West Shore RCMP Const. Jason Raycraft can’t wait for the start of this year’s Cops for Cancer Tour de Rock.
A fellow Mountie introduced Raycraft, an RCMP member for six years, while serving in Golden, B.C. to the two-week-long Tour de Rock.
Tour de Rock is a yearly cycling tour of Vancouver Island.
The team comprises first responders, including police, firefighters, ambulance paramedics, and guest riders from the news media. The riders undergo months of training to prepare for the 1,200-kilometre tour from Port Alice to Victoria. Their efforts raise funds for Canadian Cancer Society research and programs supporting families affected by childhood cancer.
The 26th annual Tour de Rock takes place from Sept. 23 to Oct. 6. Raycraft aims to raise $6,000 for pediatric cancer through his participation.
“My story with cancer is, and a big part of it commemorates, my Grandma Margaret, who sadly passed at age 49 while battling lung cancer. I think of her a lot and, most importantly, the new generation of children struggling with cancer,” Raycraft said.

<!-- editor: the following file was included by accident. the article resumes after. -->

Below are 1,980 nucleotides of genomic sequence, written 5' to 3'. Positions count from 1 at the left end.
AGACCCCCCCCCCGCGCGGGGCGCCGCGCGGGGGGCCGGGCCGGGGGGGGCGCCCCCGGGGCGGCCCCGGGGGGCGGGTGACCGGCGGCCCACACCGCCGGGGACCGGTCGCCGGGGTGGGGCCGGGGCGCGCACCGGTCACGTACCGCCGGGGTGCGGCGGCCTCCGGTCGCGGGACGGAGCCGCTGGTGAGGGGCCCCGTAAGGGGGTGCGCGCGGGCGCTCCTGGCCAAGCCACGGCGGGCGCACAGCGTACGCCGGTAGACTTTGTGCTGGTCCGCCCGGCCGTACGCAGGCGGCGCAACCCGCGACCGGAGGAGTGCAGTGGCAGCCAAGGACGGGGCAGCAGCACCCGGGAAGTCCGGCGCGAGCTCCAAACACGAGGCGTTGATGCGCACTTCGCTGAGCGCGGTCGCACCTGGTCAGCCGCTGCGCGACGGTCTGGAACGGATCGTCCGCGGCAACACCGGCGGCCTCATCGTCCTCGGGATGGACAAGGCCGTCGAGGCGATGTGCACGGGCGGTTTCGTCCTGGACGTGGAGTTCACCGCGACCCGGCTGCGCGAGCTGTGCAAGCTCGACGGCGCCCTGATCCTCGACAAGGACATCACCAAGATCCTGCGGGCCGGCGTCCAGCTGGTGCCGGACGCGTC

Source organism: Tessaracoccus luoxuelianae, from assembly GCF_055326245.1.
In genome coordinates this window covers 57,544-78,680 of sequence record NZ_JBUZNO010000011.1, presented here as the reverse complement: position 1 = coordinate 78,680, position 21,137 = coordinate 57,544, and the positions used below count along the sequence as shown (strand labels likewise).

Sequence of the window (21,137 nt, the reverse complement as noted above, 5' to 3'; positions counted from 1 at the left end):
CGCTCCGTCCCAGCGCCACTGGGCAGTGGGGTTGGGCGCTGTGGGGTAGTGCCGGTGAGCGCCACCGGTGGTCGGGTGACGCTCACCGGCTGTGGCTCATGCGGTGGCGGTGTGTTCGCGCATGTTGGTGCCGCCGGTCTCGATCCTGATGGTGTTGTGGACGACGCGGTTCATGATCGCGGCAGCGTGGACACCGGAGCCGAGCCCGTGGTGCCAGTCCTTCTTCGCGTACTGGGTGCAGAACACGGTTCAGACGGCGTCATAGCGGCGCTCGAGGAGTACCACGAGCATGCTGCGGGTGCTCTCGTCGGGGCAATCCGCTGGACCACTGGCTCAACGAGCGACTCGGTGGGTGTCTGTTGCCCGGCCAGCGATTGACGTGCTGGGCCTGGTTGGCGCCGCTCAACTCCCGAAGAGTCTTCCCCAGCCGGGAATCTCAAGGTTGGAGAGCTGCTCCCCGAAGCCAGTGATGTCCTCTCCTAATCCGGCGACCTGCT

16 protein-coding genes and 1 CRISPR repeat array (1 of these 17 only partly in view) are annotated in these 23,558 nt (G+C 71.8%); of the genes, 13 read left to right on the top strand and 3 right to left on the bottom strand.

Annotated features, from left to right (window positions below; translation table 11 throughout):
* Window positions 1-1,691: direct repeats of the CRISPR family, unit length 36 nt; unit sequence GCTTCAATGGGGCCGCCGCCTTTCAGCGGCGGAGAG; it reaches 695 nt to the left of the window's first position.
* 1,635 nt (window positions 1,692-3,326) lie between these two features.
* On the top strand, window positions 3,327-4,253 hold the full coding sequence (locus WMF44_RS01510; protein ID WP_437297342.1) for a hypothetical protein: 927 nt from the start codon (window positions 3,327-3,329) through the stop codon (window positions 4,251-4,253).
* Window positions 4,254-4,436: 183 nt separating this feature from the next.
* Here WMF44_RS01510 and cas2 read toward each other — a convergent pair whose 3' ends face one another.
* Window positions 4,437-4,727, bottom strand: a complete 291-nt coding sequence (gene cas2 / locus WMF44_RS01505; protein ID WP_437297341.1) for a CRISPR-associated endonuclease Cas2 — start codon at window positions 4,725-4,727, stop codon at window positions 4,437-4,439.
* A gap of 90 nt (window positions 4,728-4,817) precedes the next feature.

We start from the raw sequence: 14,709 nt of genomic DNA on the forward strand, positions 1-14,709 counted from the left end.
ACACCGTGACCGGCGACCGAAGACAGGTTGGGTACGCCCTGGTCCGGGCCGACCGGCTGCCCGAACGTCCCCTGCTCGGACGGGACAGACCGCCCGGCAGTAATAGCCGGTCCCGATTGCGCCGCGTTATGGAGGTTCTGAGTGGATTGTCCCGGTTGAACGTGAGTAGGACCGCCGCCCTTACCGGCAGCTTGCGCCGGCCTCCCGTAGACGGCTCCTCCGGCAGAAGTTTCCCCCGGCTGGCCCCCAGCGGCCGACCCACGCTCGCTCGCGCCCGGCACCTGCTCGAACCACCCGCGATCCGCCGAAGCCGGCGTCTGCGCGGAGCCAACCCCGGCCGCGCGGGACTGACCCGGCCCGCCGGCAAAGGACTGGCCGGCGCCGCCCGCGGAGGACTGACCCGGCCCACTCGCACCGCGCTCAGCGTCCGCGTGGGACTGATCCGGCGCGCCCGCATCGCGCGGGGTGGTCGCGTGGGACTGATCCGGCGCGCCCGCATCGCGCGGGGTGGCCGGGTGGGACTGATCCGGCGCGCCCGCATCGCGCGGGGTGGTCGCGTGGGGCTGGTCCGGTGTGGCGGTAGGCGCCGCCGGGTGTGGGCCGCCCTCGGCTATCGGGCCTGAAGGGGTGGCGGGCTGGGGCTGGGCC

“I want to give this everything I got and raise as much monies as possible for cancer research.”
Since its inception in 1997, Tour de Rock has raised an impressive $27 million, with an annual average of $1 million. The event aims to support children with cancer by sending them to Camp Goodtimes in Maple Ridge every July.
Raycraft, a Sooke resident, set his goal at $6,000 but expects to raise much more.
Anyone wanting to contribute and help Raycraft conquer his goal can do so on his personal Cops for Cancer page, sponsored through the Canadian Cancer Society.
Raycraft said that Tour de Rock is something he has always wanted to do and found inspiration in the experiences shared by his fellow officers and field coaches.
“This is a once-in-a-lifetime opportunity. It’s for children too. How can you say no?” Raycraft said.
Raycraft has been matched with Marley Leahy, a 10-year-old Sooke girl who is an honorary member of the Tour de Rock, and has begun the rigorous training for the fall tour, with riders practising three days a week.
“I’m not finding it difficult yet,” said the avid cyclist and runner.
“The riders care so much and the camaraderie and team cohesion is by far more than I’ve ever experienced. We get tighter, week after week, as a group. The Tour de Rock has already exceeded my expectations.”